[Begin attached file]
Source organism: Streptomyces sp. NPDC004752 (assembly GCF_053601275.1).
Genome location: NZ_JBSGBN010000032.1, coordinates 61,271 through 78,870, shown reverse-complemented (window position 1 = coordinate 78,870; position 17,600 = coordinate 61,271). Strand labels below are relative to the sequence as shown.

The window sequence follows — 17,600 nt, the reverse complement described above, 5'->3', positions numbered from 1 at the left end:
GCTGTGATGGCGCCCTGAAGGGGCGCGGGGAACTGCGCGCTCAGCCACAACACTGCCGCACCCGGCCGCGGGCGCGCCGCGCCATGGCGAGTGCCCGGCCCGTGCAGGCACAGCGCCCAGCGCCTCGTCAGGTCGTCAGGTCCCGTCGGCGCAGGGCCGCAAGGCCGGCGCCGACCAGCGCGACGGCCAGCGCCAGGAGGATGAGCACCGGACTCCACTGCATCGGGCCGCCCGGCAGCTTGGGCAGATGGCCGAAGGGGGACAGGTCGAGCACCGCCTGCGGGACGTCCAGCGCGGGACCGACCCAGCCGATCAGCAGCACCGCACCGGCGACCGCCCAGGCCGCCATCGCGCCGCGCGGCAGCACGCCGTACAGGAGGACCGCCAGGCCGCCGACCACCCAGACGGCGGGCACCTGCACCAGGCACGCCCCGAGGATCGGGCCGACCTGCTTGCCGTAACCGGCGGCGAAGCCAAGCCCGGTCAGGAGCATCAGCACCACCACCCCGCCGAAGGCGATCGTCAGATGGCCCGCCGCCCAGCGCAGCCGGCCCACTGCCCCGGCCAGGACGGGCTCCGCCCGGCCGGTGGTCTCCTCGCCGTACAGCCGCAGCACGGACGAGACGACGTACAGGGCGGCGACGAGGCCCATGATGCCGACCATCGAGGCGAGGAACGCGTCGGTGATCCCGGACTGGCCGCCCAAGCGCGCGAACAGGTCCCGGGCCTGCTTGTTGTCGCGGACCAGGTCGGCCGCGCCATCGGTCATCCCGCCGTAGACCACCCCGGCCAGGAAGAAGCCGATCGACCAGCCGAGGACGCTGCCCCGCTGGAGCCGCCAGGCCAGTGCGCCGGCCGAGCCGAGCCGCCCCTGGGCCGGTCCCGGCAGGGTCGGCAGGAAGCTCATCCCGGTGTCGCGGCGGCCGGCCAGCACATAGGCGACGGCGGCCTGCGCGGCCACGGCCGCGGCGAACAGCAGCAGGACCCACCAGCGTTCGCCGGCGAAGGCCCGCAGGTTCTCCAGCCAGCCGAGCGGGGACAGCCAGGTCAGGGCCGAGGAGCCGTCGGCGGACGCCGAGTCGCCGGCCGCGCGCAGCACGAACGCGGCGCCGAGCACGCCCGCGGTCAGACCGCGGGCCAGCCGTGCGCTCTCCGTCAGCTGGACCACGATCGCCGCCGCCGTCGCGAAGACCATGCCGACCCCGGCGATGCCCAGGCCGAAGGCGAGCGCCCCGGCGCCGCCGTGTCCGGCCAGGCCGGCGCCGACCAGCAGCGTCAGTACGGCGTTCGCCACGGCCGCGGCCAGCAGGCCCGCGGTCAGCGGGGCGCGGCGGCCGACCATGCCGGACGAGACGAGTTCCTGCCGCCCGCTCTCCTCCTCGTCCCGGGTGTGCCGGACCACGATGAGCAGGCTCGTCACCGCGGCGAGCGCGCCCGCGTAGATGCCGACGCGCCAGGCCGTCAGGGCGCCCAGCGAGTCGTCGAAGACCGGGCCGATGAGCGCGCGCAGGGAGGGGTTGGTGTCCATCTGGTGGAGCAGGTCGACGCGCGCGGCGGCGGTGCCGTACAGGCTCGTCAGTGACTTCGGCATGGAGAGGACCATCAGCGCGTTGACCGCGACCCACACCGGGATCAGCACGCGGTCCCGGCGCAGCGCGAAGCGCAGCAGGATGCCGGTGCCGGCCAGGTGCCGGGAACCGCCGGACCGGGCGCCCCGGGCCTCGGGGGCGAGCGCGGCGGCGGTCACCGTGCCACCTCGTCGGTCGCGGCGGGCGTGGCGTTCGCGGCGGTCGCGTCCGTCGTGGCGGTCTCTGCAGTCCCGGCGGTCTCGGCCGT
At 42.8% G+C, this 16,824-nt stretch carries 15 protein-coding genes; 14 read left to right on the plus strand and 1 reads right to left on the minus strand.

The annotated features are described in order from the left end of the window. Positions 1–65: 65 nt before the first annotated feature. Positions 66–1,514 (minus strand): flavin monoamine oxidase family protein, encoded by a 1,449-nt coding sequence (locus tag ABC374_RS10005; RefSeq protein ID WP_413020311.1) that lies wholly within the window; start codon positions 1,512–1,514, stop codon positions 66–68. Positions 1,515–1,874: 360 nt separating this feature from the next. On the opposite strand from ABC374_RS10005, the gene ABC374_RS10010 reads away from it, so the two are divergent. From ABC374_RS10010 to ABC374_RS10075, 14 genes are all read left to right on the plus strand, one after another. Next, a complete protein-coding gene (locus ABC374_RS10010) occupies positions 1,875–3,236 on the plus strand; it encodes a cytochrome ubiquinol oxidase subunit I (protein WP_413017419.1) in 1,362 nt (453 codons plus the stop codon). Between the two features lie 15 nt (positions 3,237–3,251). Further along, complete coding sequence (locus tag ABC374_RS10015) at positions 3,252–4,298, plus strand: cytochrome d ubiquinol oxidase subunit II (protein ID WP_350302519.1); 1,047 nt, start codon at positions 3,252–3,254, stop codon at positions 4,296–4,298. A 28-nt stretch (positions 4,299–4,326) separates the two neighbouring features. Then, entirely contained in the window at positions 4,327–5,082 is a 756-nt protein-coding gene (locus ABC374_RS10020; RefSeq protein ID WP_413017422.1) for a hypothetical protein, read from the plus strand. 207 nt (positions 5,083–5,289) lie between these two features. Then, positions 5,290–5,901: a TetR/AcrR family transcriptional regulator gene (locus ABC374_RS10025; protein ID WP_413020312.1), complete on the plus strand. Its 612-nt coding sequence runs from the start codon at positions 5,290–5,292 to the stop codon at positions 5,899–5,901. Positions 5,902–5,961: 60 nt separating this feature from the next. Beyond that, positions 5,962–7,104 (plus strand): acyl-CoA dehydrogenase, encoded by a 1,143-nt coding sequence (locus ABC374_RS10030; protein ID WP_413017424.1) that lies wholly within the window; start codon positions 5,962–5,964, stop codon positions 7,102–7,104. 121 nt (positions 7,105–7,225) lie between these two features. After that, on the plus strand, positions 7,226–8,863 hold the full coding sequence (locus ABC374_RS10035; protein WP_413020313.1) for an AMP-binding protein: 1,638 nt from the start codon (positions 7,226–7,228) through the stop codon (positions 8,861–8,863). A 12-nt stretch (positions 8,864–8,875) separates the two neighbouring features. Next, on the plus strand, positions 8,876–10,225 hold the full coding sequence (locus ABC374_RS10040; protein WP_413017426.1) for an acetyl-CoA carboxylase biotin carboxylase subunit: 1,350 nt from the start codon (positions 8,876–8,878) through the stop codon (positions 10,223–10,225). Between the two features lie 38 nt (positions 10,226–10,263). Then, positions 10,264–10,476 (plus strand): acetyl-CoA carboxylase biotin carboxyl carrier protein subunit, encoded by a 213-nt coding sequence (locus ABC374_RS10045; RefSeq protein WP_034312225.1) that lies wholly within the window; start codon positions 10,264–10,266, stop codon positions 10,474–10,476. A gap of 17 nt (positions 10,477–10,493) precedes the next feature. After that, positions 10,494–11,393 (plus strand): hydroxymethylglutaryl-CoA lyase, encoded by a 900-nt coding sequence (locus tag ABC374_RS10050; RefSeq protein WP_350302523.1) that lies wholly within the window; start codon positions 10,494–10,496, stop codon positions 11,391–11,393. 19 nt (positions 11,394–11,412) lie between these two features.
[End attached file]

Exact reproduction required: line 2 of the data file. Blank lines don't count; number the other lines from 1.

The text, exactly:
Genome location: NZ_JBSGBN010000032.1, coordinates 61,271 through 78,870, shown reverse-complemented (window position 1 = coordinate 78,870; position 17,600 = coordinate 61,271). Strand labels below are relative to the sequence as shown.